Dartmouth Surgeon Named Dell Medical School Clinical Affairs Leader

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Dr. Richard B. Freeman Jr., M.D., a veteran transplant surgeon and leading innovator in health care delivery and redesign, has been tapped as the inaugural Vice Dean for Clinical Affairs at the Dell Medical School at The University of Texas at Austin.

Dr. Freeman comes to the Dell Medical School from Dartmouth Medical School, where he served as Chair of the Department of Surgery. As Vice Dean for Clinical Affairs, he will help lead the school's pursuit of strategies that seek to redesign health care delivery and create excellence in health care research, transdisciplinary programs and interprofessional education. 

"The vision and opportunity at Dell Medical School is just too compelling to miss. The relationship between the school and the community is unprecedented, and I'm excited to be a part of this effort to demonstrably improve health in every part of Austin and Travis County," Dr. Freeman said. "I'm also very excited about working in UT Austin's stimulating, top-tier research environment, collaborating with other schools and community partners to create new educational programs, and both enhancing and developing broad and deep research collaborations across the clinical enterprise." 

Specifically, Dr. Freeman will provide strategic leadership, oversight and management in the effort to integrate the local network of physicians and practices with Dell Medical School's efforts to create a model healthy city and community. He will be a point of contact with physicians and other care providers, as well as key Dell Medical School partners such as Central Health (Travis Countys health care district) and the Seton Healthcare Family.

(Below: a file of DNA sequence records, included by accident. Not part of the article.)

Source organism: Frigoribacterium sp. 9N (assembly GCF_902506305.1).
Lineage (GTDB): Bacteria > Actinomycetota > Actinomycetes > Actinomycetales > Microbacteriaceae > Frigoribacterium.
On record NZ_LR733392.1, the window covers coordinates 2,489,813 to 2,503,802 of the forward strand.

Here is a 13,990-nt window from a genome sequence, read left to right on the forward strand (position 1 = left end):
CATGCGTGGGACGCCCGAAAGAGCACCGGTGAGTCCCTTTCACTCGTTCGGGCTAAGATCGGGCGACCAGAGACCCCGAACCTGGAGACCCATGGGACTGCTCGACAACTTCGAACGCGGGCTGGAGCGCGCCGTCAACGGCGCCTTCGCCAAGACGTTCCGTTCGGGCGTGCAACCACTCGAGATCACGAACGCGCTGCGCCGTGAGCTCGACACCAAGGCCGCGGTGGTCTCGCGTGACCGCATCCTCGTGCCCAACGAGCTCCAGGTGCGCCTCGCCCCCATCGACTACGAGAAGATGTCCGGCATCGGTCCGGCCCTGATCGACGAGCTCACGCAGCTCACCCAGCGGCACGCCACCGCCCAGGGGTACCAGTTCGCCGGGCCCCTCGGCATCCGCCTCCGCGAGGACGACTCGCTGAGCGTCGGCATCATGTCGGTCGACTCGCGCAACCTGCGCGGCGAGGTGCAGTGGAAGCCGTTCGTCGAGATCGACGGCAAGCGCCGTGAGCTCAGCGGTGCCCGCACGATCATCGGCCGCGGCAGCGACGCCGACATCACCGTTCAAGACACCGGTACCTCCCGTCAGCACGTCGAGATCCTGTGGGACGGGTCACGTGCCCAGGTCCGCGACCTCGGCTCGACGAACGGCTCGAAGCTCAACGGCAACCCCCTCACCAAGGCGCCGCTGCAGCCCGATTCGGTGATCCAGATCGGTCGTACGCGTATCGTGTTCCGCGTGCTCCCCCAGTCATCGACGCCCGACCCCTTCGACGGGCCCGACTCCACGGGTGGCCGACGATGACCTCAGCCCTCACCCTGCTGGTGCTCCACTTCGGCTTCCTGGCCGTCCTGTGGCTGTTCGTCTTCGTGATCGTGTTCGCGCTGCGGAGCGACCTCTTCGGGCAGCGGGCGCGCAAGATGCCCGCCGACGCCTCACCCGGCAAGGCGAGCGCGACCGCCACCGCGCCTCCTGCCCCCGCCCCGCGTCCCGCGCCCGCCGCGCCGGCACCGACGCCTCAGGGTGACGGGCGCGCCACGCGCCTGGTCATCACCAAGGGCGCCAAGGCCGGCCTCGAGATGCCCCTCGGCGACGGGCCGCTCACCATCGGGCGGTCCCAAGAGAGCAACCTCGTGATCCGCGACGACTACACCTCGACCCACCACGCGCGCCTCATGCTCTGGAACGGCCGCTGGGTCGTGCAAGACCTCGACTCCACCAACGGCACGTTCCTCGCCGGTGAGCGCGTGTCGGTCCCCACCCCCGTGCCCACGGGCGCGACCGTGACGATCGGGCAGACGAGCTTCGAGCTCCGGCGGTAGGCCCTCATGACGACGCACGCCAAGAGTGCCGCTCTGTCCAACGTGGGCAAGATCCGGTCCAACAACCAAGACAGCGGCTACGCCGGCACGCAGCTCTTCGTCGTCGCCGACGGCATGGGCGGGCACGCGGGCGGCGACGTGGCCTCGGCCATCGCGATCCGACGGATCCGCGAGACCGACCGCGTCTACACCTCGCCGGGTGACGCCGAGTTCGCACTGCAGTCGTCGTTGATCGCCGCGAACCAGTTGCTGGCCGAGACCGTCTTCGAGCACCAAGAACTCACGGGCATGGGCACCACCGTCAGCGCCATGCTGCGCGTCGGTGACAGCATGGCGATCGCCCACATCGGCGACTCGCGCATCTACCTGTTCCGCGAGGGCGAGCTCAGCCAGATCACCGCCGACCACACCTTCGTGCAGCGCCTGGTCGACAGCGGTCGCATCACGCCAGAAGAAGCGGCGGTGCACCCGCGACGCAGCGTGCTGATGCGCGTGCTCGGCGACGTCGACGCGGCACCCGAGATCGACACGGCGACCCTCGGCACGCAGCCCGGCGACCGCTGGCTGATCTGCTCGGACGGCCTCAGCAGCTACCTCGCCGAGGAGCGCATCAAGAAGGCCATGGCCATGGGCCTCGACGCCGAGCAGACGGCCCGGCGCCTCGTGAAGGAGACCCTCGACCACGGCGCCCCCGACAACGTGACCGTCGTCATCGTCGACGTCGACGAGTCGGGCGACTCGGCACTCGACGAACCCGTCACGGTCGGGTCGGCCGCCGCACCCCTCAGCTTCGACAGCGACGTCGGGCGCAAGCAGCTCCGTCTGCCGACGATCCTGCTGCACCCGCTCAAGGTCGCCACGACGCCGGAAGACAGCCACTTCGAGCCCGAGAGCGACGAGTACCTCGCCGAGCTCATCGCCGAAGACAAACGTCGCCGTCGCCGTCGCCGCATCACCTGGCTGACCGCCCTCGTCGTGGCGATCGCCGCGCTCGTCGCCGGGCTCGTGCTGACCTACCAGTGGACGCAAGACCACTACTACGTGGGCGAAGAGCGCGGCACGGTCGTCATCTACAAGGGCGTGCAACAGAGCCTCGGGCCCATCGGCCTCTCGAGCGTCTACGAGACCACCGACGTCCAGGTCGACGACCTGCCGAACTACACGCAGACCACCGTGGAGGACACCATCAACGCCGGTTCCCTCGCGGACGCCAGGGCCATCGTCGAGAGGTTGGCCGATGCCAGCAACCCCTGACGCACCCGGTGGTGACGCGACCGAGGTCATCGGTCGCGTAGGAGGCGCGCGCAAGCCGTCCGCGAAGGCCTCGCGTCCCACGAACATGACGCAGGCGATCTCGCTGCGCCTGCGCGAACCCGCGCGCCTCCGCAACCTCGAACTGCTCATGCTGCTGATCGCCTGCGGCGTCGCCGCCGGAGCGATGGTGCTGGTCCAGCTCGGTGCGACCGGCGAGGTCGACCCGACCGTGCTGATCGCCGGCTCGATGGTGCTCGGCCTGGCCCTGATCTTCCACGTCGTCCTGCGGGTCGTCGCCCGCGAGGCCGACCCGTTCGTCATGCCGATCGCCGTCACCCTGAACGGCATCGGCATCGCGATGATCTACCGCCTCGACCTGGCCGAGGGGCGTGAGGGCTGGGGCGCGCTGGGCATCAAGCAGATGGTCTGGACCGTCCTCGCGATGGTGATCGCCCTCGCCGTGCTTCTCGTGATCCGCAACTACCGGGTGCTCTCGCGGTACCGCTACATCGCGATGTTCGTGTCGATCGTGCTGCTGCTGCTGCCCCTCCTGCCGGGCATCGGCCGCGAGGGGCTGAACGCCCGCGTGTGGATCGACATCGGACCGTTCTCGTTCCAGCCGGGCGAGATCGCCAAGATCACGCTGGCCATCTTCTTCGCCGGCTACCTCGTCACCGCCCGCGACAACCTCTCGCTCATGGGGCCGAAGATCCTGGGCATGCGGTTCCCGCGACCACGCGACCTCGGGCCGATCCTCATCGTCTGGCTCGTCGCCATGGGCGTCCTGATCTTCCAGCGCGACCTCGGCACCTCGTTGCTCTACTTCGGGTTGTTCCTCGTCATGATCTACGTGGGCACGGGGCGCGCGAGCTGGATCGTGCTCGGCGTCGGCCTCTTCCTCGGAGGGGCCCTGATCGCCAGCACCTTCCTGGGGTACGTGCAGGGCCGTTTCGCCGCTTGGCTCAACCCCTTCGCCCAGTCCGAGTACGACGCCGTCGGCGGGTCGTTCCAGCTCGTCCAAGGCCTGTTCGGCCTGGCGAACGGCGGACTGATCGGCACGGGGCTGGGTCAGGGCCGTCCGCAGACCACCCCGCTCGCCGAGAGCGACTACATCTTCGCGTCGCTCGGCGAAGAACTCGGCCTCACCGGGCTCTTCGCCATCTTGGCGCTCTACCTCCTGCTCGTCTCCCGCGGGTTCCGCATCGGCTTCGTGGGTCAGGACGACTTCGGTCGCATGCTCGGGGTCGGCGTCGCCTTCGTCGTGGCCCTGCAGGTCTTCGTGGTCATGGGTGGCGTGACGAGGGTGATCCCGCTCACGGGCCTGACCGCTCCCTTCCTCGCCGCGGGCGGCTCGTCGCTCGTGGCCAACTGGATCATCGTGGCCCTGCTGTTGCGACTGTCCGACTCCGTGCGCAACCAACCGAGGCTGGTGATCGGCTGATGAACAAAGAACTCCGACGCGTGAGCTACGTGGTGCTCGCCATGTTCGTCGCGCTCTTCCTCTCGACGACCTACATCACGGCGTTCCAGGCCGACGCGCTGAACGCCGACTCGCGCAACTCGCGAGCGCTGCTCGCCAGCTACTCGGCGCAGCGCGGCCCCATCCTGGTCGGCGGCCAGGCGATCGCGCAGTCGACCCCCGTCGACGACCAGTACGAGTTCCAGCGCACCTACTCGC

"Rich is a fantastic national leader, both in thinking about new ways to deliver care and improve health and in turning those ideas into real actions, models and initiatives," said Dr. Clay Johnston, inaugural Dean of the Dell Medical School. "These are areas in which the Dell Medical School hopes to make a difference in Travis County and beyond working with partners and practitioners to create a model healthy city and vital, inclusive health ecosystem that rewards ideas for improving health outcomes at lower costs." 

As surgery chair at Dartmouth, Dr. Freeman oversaw a department offering training and treatment in 11 surgical specialties and seven graduate medical education training programs. He also led both the Tufts-New England Medical Center transplant fellowship program and the Surgical Research Laboratories at the Tufts University School of Medicine.

He has served as Chairman of the Board of Trustees for New England Organ Bank, as an associate editor for both the American Journal of Transplantation and Liver Transplantation, and as an editorial board member or reviewer for scholarly journals such as the New England Journal of Medicine and the Journal of the American Medical Association. He graduated from Jefferson Medical College in 1983. 

His research has focused on genetic differences in immune response, the immunology of liver regeneration, viral infections in transplantation, long-term outcomes after transplants, and policies on the allocation of donor organs. He is the principal investigator on several projects funded by the National Cancer Institute (NCI), the National Institute of Diabetes and Digestive and Kidney Diseases (NIDDK), and the New England Organ Bank. 

Dr. Freemans experience with Dartmouth-Hitchcock Medical Center will be an immense benefit to our thinking about the entire system for delivering care and giving consumers as well as healthcare payers better value for their health care dollar, said Jesús Garza, president and CEO of Seton Healthcare Family.

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